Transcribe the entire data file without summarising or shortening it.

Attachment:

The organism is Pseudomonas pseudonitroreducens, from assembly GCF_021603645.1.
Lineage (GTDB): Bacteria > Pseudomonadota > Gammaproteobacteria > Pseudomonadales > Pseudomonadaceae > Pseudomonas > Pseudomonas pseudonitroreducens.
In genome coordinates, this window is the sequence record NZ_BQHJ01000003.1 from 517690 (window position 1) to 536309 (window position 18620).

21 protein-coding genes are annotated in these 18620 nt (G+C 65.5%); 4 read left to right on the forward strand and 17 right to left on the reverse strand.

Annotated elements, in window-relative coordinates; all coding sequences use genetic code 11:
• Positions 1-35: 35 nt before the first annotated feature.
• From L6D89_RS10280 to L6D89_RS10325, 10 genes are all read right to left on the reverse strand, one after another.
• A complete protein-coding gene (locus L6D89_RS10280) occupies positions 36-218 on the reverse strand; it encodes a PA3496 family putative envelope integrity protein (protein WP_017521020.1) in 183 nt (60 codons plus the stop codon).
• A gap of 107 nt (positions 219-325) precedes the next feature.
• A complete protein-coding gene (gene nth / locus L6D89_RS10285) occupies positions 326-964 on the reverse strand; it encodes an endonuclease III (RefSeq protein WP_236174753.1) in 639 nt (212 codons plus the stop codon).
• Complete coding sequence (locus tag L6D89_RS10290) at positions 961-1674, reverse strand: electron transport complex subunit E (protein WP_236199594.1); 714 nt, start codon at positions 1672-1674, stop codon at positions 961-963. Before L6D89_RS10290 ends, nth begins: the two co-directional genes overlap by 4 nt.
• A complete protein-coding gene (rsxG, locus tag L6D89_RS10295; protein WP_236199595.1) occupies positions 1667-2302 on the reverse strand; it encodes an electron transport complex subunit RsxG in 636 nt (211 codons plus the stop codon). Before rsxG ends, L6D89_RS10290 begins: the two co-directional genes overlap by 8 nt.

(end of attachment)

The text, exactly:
The organism is Pseudomonas pseudonitroreducens, from assembly GCF_021603645.1.
Lineage (GTDB): Bacteria > Pseudomonadota > Gammaproteobacteria > Pseudomonadales > Pseudomonadaceae > Pseudomonas > Pseudomonas pseudonitroreducens.
In genome coordinates, this window is the sequence record NZ_BQHJ01000003.1 from 517690 (window position 1) to 536309 (window position 18620).

21 protein-coding genes are annotated in these 18620 nt (G+C 65.5%); 4 read left to right on the forward strand and 17 right to left on the reverse strand.

Annotated elements, in window-relative coordinates; all coding sequences use genetic code 11:
• Positions 1-35: 35 nt before the first annotated feature.
• From L6D89_RS10280 to L6D89_RS10325, 10 genes are all read right to left on the reverse strand, one after another.
• A complete protein-coding gene (locus L6D89_RS10280) occupies positions 36-218 on the reverse strand; it encodes a PA3496 family putative envelope integrity protein (protein WP_017521020.1) in 183 nt (60 codons plus the stop codon).
• A gap of 107 nt (positions 219-325) precedes the next feature.
• A complete protein-coding gene (gene nth / locus L6D89_RS10285) occupies positions 326-964 on the reverse strand; it encodes an endonuclease III (RefSeq protein WP_236174753.1) in 639 nt (212 codons plus the stop codon).
• Complete coding sequence (locus tag L6D89_RS10290) at positions 961-1674, reverse strand: electron transport complex subunit E (protein WP_236199594.1); 714 nt, start codon at positions 1672-1674, stop codon at positions 961-963. Before L6D89_RS10290 ends, nth begins: the two co-directional genes overlap by 4 nt.
• A complete protein-coding gene (rsxG, locus tag L6D89_RS10295; protein WP_236199595.1) occupies positions 1667-2302 on the reverse strand; it encodes an electron transport complex subunit RsxG in 636 nt (211 codons plus the stop codon). Before rsxG ends, L6D89_RS10290 begins: the two co-directional genes overlap by 8 nt.